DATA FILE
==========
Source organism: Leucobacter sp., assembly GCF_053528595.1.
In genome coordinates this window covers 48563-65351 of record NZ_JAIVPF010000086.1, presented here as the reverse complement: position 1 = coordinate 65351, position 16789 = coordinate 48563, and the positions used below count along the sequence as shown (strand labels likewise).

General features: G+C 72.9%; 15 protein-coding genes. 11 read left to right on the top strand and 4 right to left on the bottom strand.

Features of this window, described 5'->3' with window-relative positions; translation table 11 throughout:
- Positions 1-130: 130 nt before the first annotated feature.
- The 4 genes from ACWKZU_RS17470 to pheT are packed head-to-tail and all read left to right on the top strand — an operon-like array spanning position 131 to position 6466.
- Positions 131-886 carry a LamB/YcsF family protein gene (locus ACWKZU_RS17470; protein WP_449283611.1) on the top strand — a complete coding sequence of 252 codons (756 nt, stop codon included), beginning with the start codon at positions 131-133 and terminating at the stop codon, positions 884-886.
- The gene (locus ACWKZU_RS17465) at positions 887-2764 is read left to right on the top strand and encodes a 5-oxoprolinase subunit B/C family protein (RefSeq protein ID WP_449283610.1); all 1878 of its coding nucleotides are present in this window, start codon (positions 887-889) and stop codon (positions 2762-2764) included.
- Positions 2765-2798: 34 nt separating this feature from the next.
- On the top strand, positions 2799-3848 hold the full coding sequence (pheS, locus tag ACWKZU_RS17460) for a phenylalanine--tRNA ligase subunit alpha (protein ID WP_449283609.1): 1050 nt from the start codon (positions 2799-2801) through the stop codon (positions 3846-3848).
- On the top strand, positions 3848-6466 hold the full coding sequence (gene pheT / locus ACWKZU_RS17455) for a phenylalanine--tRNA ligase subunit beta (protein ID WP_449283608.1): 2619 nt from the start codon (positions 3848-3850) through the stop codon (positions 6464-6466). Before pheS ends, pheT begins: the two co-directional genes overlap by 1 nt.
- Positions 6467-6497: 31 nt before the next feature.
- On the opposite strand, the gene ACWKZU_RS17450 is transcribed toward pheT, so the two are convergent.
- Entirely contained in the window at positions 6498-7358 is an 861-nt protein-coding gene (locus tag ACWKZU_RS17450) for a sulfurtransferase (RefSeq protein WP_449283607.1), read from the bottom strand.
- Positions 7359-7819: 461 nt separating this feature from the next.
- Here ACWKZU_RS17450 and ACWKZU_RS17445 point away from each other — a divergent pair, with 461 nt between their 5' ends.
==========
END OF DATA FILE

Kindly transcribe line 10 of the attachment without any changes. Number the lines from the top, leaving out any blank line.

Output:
- On the top strand, positions 2799-3848 hold the full coding sequence (pheS, locus tag ACWKZU_RS17460) for a phenylalanine--tRNA ligase subunit alpha (protein ID WP_449283609.1): 1050 nt from the start codon (positions 2799-2801) through the stop codon (positions 3846-3848).